I've Got My Head in the Stars

Trip Start Sep 30, 2011
Trip End Dec 13, 2011

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Where I stayed
Hostal El Punto La Serena
Read my review - 5/5 stars
What I did
Mamalluca Observatory La Serena
Read my review - 5/5 stars

Flag of Chile  ,
Tuesday, October 18, 2011

    After almost five weeks in Argentina we decided it was time to move on to Chile.  We took the bus from Mendoza to Santiago, an amazing journey that takes you through the mountains right past Aconcagua, the tallest mountain in the Americas, at 22841 feet.  Once on the Chilean side we saw a dramatic change in vegetation type.  We traveled from the extremely dry Argentinian mountains to the refreshingly green landscape of coastal Chile.  It was great to finally see sky clear of volcanic ash and land covered with more than dirt and the occasional spiny shrub.  
    We decided to skip Santiago and took a bus directly to La Serena.  We arrived late and had to stay in a drab hostel without English speaking hosts or toilet seats...great!  Early the next morning we moved to Hostel El Punto, a great German run hostel with plenty of activities and colorful courtyards.  As suggested by an old frenchman who we met in Valle Fertile, we booked a tour to Mamalluca Observatory.  We soon found out why they say that the skies in Northern Chile are some of the best for star gazing.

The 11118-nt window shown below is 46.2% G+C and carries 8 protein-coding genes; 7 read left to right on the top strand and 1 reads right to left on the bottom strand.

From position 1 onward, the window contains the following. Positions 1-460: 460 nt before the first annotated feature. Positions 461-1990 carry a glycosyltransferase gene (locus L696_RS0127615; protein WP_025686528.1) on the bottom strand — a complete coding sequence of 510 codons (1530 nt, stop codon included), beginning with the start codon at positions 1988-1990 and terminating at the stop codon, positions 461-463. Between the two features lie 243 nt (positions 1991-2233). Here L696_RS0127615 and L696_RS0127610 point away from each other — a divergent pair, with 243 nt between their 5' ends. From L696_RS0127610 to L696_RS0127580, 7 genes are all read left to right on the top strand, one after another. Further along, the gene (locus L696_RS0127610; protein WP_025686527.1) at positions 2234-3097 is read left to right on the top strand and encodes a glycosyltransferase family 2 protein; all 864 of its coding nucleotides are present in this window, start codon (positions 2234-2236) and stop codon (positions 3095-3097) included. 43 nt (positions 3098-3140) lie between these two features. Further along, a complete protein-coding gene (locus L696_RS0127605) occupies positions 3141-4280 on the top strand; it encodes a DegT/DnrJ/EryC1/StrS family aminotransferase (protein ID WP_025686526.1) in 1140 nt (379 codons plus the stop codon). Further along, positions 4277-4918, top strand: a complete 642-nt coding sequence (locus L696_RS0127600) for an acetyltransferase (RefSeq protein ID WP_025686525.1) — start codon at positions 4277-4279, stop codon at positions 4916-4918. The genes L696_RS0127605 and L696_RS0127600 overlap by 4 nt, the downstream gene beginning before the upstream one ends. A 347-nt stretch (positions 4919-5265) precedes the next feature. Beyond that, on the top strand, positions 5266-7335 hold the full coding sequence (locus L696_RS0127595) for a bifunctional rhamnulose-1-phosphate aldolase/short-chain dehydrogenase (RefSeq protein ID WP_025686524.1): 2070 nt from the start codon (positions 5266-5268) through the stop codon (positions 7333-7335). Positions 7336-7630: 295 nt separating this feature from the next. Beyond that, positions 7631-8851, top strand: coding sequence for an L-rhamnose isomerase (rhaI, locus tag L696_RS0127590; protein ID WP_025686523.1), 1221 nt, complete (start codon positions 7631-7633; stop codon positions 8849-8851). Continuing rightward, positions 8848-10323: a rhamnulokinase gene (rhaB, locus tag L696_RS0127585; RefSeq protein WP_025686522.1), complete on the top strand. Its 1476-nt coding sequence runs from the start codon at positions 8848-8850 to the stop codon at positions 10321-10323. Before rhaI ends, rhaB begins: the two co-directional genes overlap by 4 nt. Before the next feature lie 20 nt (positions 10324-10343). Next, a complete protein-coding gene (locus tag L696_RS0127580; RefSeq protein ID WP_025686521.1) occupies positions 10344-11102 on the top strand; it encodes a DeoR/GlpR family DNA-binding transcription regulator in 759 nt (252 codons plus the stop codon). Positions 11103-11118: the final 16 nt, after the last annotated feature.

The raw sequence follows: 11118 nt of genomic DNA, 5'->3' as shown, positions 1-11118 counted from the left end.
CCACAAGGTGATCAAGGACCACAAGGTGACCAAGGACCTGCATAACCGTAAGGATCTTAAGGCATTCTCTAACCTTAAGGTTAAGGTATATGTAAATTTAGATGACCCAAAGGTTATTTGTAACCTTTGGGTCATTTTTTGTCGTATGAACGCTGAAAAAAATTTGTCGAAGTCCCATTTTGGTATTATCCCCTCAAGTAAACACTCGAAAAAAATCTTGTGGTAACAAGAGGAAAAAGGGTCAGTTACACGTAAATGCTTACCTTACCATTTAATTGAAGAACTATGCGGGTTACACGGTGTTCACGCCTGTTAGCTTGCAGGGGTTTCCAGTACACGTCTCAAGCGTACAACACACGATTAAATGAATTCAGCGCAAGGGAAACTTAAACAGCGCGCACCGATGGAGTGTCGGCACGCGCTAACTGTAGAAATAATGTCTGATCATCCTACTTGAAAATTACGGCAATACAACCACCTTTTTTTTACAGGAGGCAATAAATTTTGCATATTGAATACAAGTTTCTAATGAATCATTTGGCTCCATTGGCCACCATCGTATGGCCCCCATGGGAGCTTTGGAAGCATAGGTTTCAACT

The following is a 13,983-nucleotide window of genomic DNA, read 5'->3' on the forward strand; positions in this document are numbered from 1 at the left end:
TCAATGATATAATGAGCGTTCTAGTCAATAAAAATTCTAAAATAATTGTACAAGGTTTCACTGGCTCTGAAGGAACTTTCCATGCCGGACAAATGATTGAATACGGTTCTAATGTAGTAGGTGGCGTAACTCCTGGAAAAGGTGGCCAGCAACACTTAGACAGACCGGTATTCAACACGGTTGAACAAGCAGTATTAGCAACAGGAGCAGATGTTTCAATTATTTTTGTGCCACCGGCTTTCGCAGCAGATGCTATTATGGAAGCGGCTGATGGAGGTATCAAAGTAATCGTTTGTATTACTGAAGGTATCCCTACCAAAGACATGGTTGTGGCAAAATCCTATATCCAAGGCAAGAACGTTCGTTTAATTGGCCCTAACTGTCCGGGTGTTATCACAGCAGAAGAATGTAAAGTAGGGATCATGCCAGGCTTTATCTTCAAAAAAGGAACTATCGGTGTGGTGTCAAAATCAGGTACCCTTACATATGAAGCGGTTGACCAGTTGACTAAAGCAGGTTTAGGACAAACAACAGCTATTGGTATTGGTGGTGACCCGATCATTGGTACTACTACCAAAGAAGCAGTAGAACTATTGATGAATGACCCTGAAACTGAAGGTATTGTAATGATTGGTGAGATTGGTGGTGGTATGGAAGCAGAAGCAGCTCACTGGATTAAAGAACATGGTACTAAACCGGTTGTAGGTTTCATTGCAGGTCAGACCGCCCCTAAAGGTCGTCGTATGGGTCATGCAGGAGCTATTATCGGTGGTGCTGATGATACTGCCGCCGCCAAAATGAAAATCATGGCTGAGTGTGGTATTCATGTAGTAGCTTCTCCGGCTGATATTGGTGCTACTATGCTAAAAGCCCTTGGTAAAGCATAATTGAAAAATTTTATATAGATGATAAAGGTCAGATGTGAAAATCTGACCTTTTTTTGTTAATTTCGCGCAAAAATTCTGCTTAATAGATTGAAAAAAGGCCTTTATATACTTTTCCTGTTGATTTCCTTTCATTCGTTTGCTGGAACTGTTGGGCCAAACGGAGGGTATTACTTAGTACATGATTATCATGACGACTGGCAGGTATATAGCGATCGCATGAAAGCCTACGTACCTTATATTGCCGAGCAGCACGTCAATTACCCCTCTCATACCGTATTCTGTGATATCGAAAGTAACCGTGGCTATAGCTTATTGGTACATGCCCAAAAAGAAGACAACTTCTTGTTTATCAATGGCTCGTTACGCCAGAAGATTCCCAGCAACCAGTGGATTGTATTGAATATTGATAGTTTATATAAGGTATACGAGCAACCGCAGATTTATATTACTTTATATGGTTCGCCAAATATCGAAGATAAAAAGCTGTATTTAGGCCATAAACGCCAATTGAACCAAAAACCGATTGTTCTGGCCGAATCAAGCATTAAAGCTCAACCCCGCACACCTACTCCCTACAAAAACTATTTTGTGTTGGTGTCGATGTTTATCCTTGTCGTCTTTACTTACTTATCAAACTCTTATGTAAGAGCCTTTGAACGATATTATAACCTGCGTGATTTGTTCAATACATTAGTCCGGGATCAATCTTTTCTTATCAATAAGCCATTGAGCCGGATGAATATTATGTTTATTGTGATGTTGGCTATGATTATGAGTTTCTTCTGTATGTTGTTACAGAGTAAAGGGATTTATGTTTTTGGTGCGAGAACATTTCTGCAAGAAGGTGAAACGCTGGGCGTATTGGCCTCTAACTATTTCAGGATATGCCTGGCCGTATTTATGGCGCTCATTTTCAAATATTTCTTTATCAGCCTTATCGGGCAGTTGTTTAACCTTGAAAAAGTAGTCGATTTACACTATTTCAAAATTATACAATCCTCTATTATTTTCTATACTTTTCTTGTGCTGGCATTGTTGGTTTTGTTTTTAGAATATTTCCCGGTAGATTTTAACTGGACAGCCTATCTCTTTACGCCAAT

We set off near dusk for a mountain top maybe an hour or two outside of La Serena.  Once we arrived at the observatory we had amazing unobstructed views of the skies.  This part of Chile has hardly any light pollution.  The night was so black that I felt like I could see every star in the sky.  We started off our tour looking at galaxies and zodiac clusters through a gps controlled 30 cm diameter telescope.  We learned all kinds of interesting things like the darker the color of the star the older it is.  The darkest stars may have already died and exploded long ago.  
    Next they showed us a video of all kinds of galaxies, stars, and planets that we couldn't see with that power of telescope (the observatory we visited is primarily used for tourism, however, some of the largest telescopes in the world are located farther north in Chile and are used for science).  Afterwards we went outside where our guide pointed out more constellations and stars using a high powered laser.  We learned about the southern cross and how to use it as a compass.  As we were finishing up our tour Jupiter rose above the mountains.  We were able to see all four moons along with the two gas stripes covering the planet.  Jessie and I went home wishing we were Chilean and always had access to such amazing telescopes... Lucky people!  
    We spent the rest of our time in La Serena walking on the beach, eating sea food, and doing a little shopping.  Who would have thought that jeans in Chile are long enough for us Alaskan giants.  Jessie and I always wondered why everyone in Chile had their pants rolled under.  
    Off for more beach time in the most Northern city in Chile. 
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